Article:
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The charts below show the way in which the International Phonetic Alphabet (IPA) represents Serbo-Croatian (the Croatian and Serbian standards thereof) pronunciations in Wikipedia articles. For a guide to adding IPA characters to Wikipedia articles, see {{IPA-sh}}, {{IPA-sr}}, {{IPA-hr}}, and Wikipedia:Manual of Style/Pronunciation § Entering IPA characters.

Examples below in the Latin script are given in the Ijekavian pronunciation, while Cyrillic ones are in the Ekavian pronunciation. See Serbo-Croatian phonology for a more thorough look at the sounds of these languages.

IPA Example Nearest English equivalent
Latin Cyrillic
b bob боб bob
d dan дан doom
[1] đak ђак jug, but more of a y-like sound.
[1][2] ep џeп just
f film филм film
ɡ gore горе gore
j ja ја yaw
k kola кола score
l Luka Лука fill
bicikl бицикл little
ʎ bilje биље million
m more море more
n ne не no
njutn њутн burden
ŋ[3] banka банка bank
ɲ konj коњ canyon, but said quickly
p pet пет space
r robot робот trilled r
vrba врба US verb, but trilled
s stol стол stole
ʃ[4] šuma шума shell
t tata тата star
[1] ćup ћуп cheap, but more of a y-like sound.
ts šorc шорц shorts
[1][5] čekić чекић chip
ʋ[6] voda вода between vet and wet
x hir хир Scottish loch
z zima зима zoo
ʒ[7] žaba жаба treasure
IPA Example Nearest English equivalent
(long vowels with falling tone)
Latin Cyrillic
a rad рад father
e let лет let
i list лист least
o more море more (SE)
u trup труп tool
Tone and vowel length
Tonic marks are not normally written but are found in dictionaries.[8]
IPA Example Explanation
Latin Cyrillic
e sezóna сезо́на non-tonic short vowel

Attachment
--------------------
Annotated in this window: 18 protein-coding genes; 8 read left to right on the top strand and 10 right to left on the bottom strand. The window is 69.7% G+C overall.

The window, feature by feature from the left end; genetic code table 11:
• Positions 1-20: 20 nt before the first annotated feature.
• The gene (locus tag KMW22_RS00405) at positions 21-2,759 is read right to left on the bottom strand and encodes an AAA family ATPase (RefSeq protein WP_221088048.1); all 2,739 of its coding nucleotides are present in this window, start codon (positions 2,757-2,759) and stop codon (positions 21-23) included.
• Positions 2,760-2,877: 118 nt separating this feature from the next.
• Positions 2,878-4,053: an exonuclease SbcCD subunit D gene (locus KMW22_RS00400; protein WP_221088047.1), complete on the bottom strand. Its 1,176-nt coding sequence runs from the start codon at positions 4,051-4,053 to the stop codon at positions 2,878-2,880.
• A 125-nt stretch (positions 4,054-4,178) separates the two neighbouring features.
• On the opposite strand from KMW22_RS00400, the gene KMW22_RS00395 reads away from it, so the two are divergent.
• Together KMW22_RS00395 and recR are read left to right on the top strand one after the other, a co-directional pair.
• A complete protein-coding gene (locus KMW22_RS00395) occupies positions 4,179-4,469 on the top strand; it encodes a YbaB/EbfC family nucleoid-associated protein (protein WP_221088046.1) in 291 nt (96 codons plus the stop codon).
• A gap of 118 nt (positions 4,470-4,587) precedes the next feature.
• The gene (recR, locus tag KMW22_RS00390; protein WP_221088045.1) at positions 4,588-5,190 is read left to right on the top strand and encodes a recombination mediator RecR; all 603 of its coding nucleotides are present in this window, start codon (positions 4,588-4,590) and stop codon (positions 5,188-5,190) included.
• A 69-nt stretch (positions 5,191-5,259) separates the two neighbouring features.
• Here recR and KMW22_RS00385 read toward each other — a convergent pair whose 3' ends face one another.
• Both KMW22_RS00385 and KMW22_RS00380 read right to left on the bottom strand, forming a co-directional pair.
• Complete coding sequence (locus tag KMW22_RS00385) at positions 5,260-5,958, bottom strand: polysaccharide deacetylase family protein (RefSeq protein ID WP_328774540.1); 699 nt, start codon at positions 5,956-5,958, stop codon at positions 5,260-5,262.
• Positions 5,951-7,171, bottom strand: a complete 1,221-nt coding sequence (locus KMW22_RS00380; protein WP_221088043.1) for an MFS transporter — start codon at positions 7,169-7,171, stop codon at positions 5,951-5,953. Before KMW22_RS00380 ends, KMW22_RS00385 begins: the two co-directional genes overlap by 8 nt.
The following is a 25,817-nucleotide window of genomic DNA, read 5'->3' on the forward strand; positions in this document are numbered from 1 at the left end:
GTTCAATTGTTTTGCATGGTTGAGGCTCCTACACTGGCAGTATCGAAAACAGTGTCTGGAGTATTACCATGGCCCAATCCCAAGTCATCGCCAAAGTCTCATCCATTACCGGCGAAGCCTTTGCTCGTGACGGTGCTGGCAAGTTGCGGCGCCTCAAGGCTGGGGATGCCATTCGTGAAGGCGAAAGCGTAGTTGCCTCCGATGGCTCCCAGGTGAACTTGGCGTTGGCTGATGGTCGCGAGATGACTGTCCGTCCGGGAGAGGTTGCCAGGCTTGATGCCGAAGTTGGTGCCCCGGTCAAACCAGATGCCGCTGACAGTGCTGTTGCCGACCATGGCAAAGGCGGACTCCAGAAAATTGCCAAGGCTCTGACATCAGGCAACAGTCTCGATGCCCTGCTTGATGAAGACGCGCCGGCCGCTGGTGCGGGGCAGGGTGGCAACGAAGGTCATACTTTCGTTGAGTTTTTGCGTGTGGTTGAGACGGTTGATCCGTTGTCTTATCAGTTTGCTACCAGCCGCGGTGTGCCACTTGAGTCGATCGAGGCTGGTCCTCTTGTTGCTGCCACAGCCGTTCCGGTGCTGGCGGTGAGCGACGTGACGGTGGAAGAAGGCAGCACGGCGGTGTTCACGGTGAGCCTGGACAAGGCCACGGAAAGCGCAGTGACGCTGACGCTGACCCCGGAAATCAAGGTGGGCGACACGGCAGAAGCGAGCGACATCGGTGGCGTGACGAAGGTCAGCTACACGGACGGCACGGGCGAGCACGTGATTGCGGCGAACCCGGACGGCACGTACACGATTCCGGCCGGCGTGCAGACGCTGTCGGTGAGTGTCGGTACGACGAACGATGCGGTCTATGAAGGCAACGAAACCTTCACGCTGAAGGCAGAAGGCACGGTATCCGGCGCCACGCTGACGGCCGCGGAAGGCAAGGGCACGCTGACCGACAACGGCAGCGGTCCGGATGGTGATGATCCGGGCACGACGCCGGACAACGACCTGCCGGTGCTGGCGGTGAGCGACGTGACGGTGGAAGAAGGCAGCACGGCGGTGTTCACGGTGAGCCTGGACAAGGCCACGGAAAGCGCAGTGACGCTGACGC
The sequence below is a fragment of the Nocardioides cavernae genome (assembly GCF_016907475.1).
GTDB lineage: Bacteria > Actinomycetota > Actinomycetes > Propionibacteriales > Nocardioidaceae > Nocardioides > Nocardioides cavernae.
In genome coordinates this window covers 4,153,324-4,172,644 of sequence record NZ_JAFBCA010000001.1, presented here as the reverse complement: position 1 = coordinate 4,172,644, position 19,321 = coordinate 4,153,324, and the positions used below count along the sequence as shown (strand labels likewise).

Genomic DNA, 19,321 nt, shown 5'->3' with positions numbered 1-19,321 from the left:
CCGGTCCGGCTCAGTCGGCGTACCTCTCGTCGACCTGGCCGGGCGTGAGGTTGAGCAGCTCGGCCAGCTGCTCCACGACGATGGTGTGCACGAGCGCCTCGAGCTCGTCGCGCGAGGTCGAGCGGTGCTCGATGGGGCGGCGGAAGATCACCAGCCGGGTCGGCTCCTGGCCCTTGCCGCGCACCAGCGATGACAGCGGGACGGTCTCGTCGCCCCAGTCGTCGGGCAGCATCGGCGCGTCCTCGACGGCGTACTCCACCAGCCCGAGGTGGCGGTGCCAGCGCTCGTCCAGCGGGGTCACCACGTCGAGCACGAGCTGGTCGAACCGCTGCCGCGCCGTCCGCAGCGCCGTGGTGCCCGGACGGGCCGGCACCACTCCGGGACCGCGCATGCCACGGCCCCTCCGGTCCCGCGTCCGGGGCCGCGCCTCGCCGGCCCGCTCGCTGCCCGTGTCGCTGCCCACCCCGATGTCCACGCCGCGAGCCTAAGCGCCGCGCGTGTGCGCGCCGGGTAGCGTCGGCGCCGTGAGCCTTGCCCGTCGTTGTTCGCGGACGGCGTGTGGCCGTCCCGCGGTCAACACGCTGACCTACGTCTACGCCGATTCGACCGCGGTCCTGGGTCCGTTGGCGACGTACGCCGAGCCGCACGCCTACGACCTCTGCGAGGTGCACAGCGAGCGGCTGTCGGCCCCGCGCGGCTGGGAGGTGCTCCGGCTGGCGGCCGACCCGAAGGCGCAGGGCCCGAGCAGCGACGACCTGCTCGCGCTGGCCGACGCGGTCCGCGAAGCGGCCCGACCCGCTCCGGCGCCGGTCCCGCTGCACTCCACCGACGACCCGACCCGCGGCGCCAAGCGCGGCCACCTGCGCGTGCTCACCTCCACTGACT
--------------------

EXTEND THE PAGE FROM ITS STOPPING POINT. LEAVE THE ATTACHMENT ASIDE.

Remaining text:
ùzēti у̀зе̄ти non-tonic long vowel[9]
ě djèca дјѐца short vowel with rising tone
ěː kréda кре́да long vowel with rising tone
ê sjȅme сјȅме short vowel with falling tone
êː rȇp рȇп long vowel with falling tone


  1. ^ a b c d Many speakers in Croatia and some in Bosnia have no distinction between /tɕ/ and /tʃ/ (⟨ć⟩ and ⟨č⟩) or between /dʑ/ and /dʒ/ (⟨đ⟩ and ⟨dž⟩) and are both pronounced [tʃ] and [dʒ] respectively.
  2. ^ Sometimes transcribed as [ɖ͡ʐ].
  3. ^ Allophone of /n/ before velar consonants.
  4. ^ Sometimes transcribed as [ʂ].
  5. ^ Sometimes transcribed as [ʈ͡ʂ].
  6. ^ ⟨v⟩ is a light fricative, more precisely transcribed [ʋ̝] or [v̞]. However, it does not behave as a fricative in that it does not devoice to *[f] before a voiceless consonant and it does not cause preceding voiceless consonants to become voiced.
  7. ^ Sometimes transcribed as [ʐ].
  8. ^ Tone marks can also be found on syllabic consonants, such as [ř̩] and [r̩̂ː]. Some articles may use the stress mark, [ˈe], which could correspond to either of the tonic accents (rising or falling) and so they are not a complete transcription, although many speakers in Croatia have no tone distinctions.
  9. ^ Many speakers in Croatia and Serbia pronounce most unstressed long vowels as short.

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